Fortunately, animal welfare organizations struggling with menu ethics don’t have to go cold turkey (pun intended). Dietary choices are “a very personal thing,” says Joe Maxwell, vice president of Outreach and Engagement for The HSUS, noting that shelters that appear to preach at their constituents run the risk of creating a negative impression of the animal welfare movement, particularly in agricultural states.
If shelters choose to serve animal products at their events, Maxwell says, they can send a positive message by making sure that the food comes from farms that have high standards for animal care. Rather than buying meat produced by factory farms, for example, shelters can look for Certified Humane or Global Animal Partnership-certified products. “So you’re still moving the ball in the right direction, without appearing to be trying to force a vegan lifestyle off on a group of rural citizens that probably are going to really resent that,” Maxwell says.
Everyone attending an event should have a food choice they can embrace, whether they’re vegan, vegetarian, or sticking to a “refined” diet that avoids products from inhumane production systems, Maxwell says. The HSUS encourages event organizers to follow the same advice it gives to all consumers: Think about where the food is coming from and make purchasing decisions that support animal welfare, whether that means serving vegan or vegetarian meals, reducing the amount of meat served at an event, or serving animal products from farmers who meet humane standards.
Elliott, who worked for years as an event planner and volunteers for the Northeast Coonhound Rescue in the Boston area, says any organization switching to a new approach to menus for its events should do so mindfully, taking time beforehand to talk to board members and survey the membership. She’s also learned over the years that when you arrange with a hotel or caterer to provide a particular kind of food, make sure you know exactly what you’re getting. At a recent Datamars meeting at an upscale hotel, one attendee requested a vegan meal, and the hotel's initial offering was a mostly bare plate containing a “sad little tomato wrap with two asparagus spears”—for the price of a full meal, Elliott says.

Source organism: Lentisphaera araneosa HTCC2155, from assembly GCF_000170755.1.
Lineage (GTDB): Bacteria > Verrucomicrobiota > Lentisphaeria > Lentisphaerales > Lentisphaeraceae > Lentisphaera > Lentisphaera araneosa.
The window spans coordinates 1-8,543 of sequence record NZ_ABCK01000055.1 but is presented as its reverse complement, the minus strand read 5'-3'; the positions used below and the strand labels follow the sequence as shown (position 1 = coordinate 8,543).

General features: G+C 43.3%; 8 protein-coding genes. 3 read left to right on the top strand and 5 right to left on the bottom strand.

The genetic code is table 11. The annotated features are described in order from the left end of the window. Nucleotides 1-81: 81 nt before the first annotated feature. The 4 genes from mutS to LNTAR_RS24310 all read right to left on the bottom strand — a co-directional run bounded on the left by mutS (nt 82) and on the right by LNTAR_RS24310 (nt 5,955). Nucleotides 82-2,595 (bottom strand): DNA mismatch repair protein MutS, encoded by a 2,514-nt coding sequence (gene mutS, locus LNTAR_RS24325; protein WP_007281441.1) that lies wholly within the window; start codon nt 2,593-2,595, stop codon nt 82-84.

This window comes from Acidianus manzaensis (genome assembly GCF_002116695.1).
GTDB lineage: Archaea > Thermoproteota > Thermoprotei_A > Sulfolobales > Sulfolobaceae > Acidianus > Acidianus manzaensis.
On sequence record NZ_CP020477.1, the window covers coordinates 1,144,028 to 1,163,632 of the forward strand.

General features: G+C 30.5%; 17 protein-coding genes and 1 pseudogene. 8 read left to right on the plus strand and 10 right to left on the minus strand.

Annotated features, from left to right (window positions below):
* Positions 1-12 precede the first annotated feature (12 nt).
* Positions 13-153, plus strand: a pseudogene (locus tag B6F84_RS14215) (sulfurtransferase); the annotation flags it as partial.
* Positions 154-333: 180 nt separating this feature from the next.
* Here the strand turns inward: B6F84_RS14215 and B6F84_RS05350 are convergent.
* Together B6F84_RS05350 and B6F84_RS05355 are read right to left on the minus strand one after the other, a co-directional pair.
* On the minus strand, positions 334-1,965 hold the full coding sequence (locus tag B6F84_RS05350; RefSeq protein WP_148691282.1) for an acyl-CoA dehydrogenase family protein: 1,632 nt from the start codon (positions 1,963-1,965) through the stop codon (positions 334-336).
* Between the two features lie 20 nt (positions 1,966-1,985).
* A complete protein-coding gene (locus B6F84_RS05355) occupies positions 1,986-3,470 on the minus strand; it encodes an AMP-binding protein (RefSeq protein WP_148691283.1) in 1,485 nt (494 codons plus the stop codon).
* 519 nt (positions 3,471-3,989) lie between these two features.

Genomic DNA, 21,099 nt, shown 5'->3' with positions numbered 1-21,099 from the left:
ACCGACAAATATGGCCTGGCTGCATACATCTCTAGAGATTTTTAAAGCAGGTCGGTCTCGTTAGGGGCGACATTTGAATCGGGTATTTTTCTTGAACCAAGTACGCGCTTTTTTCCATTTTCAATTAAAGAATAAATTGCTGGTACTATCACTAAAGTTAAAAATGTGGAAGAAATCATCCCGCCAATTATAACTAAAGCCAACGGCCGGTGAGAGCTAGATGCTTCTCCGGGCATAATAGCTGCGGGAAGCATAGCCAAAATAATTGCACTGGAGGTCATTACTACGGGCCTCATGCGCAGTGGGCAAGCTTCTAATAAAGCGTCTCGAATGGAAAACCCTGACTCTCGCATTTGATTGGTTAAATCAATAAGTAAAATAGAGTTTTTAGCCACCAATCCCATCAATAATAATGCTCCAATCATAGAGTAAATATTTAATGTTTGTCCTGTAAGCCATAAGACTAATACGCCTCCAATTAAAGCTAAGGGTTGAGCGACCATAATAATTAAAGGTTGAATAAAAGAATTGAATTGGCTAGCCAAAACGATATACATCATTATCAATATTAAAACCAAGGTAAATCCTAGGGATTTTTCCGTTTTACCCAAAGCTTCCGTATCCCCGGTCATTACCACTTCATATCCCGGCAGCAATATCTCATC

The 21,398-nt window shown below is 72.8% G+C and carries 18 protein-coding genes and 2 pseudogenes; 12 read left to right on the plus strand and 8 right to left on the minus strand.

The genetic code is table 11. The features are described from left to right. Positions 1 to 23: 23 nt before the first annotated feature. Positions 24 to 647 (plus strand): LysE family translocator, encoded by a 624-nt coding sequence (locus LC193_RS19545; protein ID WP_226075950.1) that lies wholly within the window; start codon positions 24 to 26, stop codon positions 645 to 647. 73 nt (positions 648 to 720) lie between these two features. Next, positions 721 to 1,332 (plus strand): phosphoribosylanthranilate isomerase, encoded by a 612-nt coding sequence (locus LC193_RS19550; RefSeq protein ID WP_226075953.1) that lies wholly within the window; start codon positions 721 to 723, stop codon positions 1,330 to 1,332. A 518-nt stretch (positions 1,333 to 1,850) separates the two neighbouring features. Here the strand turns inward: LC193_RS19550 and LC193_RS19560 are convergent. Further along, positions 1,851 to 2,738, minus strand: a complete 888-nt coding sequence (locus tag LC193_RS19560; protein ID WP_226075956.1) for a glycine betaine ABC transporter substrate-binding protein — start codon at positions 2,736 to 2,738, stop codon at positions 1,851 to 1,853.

The HSUS has served meatless meals at its events for years, sticking to a policy of providing good food that everyone can enjoy together—diehard vegans, flexitarians, and inveterate carnivores alike—and not spending donor dollars on animal products. “We’re not saying everyone has to be vegan or vegetarian, but we’re saying it’s certainly easy enough to skip meat for one meal a week, so your event could be that one meal,” says Betsy McFarland, vice president of The HSUS’s Companion Animals department.
The HSUS contracts with chefs who serve as consultants and menu planners, to make sure that hotels and convention centers unfamiliar with vegan food have experts on hand in the kitchen to make the food exceptional. At the organization’s annual Animal Care Expo, which draws about 2,000 people from the U.S. and abroad, McFarland regularly hears about carnivores who like what they’re eating, then do a double take when they learn it’s not really chicken. “We don’t make a big production about labeling,” McFarland adds, noting that the “vegan” label can prompt a negative response. At Expo, a notice in the show guide explains The HSUS’s food policy, but there are no signs at the buffet stations.
Luckily, it’s easier than ever these days to find meat-free alternatives. Marin Humane Society in California likes to do themed events, like a Mediterranean night featuring dishes with lots of lentils, hummus, and tahini—which are so appetizing that no one misses the meat, says Captain Cindy Machado. She also urges shelters to get resourceful: If pre-made veggie burgers are too pricey, find a staff member or a caterer who knows how to put together a bean burger.
Sturla believes most people attend shelter events because they support the organization and its work. By offering well-prepared animal-friendly food, she adds, shelters are simply demonstrating that compassion can extend to all animals.